I used to be a regular bird watcher. I would go out with my binoculars to a nature reserve or a local wood. Over time I have stopped going out so much.
This morning I was out delivering a package when I saw a bird on the Links, a grassed area here in Edinburgh.
It was a large bird, as large as a big gull, with a brown-flecked body and a pale head.
It was the pale head that woke me up. My mind raced through possibles, none of which was likely – not in this country anyway.
When I got closer I saw it was a juvenile gull – probably a Black-backed gull – that happened to have a much paler head than the norm.
I could have looked more closely at the colour of its legs to try to pin down what kind of gull it was, but my mind was taken up with something else.
It was the realisation that when I saw the gull and couldn’t identify it – and thought for a second that it might be an African species – my mind opened wide.
My eyes opened wide. The scene brightened and I was firing on all cylinders.
I thought of children with their multiple new experiences and how we close down a little as we get the measure of the world.
And it told me something I already knew – that I love wildlife and nature.
There is a series on TV called Springwatch. It is presented by Chris Packham, Michaela Strachan and Martin Hughes-Games and the subject is UK nature in all its variety.
On Springwatch recently, Chris Packham talked about how birds are captured – for trade and for food – in big numbers in Africa. These are birds we in the UK think if as ‘our’ birds but which of course make an annual migration to other parts of the world.
Environmentalists have been crying for years over the destruction of British wildlife.
Now Chris was explaining that the problem had to be looked at globally – something that can be done now because we can attach micro-transmitters to birds and track their migration routes.
It doesn’t let the UK off the hook but it adds another dimension to understanding the problem.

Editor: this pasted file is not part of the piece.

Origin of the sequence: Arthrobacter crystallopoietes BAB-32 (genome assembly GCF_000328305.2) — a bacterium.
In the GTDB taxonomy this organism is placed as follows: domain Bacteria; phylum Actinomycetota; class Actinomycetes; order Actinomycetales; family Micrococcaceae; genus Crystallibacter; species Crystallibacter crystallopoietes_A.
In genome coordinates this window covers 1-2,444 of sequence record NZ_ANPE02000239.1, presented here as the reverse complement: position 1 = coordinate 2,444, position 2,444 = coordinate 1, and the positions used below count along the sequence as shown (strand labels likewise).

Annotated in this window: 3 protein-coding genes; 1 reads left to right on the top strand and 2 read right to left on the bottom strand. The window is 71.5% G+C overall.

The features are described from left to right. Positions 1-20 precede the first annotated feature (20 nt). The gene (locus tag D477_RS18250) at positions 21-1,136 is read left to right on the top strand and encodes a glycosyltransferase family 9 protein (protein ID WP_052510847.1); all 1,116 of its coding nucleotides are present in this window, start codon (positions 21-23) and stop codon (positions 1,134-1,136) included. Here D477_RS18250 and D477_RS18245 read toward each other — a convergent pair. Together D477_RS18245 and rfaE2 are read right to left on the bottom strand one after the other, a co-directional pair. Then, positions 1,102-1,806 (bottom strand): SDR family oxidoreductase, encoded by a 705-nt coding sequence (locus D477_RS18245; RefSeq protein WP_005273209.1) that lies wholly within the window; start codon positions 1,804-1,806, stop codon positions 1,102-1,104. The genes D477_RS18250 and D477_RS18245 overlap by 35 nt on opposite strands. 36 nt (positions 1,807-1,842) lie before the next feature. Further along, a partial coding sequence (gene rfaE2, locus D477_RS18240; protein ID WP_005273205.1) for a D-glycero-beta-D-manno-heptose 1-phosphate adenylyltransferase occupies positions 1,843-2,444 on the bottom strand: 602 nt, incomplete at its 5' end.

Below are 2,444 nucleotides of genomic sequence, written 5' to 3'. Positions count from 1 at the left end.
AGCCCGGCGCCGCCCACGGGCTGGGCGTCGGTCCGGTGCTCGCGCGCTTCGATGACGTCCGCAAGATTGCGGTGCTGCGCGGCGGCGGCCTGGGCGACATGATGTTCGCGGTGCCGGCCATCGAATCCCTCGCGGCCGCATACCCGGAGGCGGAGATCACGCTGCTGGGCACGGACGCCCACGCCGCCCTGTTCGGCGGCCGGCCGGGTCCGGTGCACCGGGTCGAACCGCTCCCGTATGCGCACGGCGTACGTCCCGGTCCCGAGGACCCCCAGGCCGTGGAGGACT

It doesn’t let the UK off the hook because we have a terrible record for grubbing up hedges and turning farms into industrial-farm deserts.
We have a terrible record in the use of pesticides.
We have pretended to be amazed to find bird and animal numbers decreasing year on year – and putting up our hands with a ‘Who knew?’
But we have known for years and still the destruction goes on.
Now add something else into the global mix.
The US and UK have issued travel advisories against visiting Kenya.
This is from the UK Foreign and Commonwealth Office advice today:
There is a high threat from terrorism, including kidnapping. The main threat comes from extremists linked to Al Shabaab, a militant group that has carried out attacks in Kenya in response to Kenya’s military intervention in Somalia.
There are frequent incidents of violent crime including mugging, armed robbery and carjacking, particularly in the large cities.
Over and above the terrorism and violence, it would be a worldwide disaster if the violence in Kenya results in more poaching.
If the fragile system that keeps its wildlife from being poached were to break down because people are in the middle of a brewing war zone, that would be bad enough.
But we know from recent history that warring factions fund their wars through illegal sources – and that would include ivory, rhino horn, and whatever else they could trade for guns.